This is part of our ongoing series covering Even Furthur 2016. Read previous parts here.
Long before our dreaded Minnesota winter ended, I was daydreaming about summertime music festivals. I didn't have the money or the ambition to go to any big-name festivals and the local circuits of jam, funk, and bluegrass festivals just were not doing it for me. When Even Furthur was announced, however, I knew how I would get my music and camping fix.
The idea of an off-the-beaten-path electronic music festival was enough to seal the deal for me, and regardless of who would play, I was excited to see how people from around the Midwest would represent for techno and beyond. I snagged a flyer from Communion when the line-up was announced and scanned the bill the following afternoon on my dance partner’s couch. I’m not much of a traditionalist when it comes to genre and I didn’t know much of Even Furthur’s legacy prior to attending. I had low expectations for recognizing anyone on the bill, but I was elated to see that Perc was listed as one of the headliners.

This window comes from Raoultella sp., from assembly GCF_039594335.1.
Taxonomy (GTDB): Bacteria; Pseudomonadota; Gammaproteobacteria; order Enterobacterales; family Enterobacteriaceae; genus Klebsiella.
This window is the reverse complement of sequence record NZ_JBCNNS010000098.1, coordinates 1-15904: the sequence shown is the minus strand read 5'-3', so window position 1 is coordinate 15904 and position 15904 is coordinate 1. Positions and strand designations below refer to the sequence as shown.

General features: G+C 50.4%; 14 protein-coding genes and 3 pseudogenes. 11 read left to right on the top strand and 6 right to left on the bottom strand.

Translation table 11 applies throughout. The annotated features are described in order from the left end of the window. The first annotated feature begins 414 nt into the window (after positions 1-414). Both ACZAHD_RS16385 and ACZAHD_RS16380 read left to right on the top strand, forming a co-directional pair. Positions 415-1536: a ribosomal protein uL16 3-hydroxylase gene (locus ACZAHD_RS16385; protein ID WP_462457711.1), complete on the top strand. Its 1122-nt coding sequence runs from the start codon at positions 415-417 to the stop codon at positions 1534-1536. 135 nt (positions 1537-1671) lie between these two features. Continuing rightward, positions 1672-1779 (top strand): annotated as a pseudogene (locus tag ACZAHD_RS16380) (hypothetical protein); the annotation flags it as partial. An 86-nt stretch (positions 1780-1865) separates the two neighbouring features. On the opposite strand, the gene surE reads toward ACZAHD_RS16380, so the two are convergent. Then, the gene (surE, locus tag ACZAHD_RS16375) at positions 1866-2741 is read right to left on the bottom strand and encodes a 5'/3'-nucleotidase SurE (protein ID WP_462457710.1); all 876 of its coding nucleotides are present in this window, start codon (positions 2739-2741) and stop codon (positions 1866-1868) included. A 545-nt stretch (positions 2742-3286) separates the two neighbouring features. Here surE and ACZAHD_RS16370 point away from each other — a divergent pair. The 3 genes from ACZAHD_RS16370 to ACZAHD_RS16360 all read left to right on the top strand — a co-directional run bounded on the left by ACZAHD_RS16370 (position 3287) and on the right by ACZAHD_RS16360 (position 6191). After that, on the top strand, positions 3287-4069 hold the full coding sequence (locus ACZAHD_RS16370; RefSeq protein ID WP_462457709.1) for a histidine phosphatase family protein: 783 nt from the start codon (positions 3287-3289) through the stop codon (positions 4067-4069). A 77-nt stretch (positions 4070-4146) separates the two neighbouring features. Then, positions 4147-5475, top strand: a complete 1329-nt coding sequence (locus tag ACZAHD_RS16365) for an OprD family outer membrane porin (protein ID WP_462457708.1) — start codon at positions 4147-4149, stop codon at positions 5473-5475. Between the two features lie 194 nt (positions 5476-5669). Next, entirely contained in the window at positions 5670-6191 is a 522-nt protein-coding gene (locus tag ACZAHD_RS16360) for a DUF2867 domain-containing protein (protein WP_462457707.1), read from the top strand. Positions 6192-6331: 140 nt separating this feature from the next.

Not only does Perc produce seriously gorgeous industrial-minded techno on his own, but he runs Perc Trax. Through this label he puts out some truly cutting-edge artists and some of my favorite names in the scene, including this ultra heavy-hitter called Ansome. His style is bleak, haunting, and sometimes harsh - yet comfortingly rhythmic. For me, percussion is queen in techno and Perc nails it. His label features a range of sonic textures and moods, from the grating and intense to the nostalgic. The label's 2014 compilation "Slowly Exploding" is an excellent way to dip your toes into these waters. Perc's taste in soundscapes as both a producer and a label curator earned him a top spot on my list of DILS (DJs-I'd-Like-to-See), and I was so stoked to do just that at Even Furthur. It was magical to hear tracks that I am fond of during his performance, including remixes and artists put out on his label, for which I parked myself firmly in front of the Function1 speakers.